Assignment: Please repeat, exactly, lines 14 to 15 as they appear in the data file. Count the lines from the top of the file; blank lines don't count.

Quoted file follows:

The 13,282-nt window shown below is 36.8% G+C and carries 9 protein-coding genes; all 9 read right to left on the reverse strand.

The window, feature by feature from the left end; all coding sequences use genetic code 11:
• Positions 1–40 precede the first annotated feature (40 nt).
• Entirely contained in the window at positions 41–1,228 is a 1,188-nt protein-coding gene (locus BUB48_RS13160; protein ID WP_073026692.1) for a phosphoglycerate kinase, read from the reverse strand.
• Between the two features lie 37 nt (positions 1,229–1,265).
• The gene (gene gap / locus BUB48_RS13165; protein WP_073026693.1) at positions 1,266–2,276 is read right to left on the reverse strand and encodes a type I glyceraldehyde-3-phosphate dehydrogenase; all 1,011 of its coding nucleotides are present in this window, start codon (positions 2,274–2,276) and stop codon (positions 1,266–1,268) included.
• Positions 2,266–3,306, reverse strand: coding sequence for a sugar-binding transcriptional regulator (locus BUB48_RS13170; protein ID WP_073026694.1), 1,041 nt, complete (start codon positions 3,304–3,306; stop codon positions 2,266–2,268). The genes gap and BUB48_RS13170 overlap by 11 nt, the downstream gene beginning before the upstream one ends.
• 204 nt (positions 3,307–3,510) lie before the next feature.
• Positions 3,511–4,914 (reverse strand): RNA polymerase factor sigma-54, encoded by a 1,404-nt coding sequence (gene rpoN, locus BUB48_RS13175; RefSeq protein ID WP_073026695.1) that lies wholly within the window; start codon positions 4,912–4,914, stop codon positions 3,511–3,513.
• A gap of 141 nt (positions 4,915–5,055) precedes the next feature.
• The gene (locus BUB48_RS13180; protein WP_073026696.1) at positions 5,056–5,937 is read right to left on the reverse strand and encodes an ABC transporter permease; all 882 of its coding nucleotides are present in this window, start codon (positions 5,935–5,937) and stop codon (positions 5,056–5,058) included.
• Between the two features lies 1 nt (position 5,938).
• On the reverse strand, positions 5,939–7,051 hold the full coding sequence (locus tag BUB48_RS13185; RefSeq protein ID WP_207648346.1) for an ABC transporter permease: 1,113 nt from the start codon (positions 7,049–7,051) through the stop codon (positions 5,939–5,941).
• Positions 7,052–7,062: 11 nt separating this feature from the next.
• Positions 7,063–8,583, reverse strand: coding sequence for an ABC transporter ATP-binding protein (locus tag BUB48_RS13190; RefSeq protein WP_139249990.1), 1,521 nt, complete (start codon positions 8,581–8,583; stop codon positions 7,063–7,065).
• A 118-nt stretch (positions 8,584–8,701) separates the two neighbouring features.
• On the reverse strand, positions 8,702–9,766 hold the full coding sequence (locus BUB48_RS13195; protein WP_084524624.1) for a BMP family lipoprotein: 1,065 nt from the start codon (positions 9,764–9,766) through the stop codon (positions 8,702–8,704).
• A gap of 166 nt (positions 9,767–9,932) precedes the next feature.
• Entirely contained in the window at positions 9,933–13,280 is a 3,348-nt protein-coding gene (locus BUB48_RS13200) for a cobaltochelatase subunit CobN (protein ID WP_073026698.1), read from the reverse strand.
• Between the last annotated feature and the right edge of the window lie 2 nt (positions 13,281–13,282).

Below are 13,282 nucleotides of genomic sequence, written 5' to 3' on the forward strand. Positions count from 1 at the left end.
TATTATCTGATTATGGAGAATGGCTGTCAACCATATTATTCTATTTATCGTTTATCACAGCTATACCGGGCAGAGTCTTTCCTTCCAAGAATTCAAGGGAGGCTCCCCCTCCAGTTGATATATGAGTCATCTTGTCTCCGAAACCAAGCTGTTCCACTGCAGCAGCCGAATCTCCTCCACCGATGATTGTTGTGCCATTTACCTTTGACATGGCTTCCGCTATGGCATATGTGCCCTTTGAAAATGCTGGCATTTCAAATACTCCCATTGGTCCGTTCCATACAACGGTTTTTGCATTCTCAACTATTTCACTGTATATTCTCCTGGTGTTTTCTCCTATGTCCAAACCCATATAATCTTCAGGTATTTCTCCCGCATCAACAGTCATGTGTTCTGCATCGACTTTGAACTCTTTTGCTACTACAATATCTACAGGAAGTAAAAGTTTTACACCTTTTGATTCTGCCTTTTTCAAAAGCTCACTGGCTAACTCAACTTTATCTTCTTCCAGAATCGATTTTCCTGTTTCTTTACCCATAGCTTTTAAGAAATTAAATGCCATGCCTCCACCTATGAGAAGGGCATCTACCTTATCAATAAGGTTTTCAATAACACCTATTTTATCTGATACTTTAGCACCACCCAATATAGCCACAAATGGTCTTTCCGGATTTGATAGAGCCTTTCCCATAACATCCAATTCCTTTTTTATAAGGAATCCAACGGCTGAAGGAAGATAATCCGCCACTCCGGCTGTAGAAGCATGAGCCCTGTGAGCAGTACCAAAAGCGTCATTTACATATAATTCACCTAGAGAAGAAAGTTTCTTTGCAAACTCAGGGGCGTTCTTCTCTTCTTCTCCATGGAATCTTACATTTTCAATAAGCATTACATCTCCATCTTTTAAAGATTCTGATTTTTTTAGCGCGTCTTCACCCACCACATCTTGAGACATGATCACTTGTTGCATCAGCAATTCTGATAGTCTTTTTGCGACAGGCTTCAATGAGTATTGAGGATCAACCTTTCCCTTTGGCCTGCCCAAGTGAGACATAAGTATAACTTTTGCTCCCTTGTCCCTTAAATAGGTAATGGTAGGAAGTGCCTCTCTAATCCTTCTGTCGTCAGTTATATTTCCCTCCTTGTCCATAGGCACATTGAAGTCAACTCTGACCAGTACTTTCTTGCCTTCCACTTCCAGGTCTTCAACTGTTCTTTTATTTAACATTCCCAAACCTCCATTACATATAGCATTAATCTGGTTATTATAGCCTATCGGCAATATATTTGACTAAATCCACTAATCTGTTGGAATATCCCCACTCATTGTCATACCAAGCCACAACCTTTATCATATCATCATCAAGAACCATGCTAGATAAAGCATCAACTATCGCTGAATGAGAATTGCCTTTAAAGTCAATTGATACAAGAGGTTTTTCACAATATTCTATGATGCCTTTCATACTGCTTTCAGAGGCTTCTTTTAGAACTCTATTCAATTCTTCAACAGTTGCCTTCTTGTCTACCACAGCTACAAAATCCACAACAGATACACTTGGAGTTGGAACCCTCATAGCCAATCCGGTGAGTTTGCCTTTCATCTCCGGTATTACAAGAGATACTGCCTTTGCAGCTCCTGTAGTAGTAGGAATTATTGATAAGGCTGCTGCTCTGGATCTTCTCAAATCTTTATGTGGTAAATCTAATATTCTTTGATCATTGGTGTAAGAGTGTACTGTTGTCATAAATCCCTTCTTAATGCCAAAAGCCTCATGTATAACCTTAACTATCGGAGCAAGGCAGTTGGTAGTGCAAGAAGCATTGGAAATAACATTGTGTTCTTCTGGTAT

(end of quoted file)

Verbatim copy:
• Positions 7,052–7,062: 11 nt separating this feature from the next.
• Positions 7,063–8,583, reverse strand: coding sequence for an ABC transporter ATP-binding protein (locus tag BUB48_RS13190; RefSeq protein WP_139249990.1), 1,521 nt, complete (start codon positions 8,581–8,583; stop codon positions 7,063–7,065).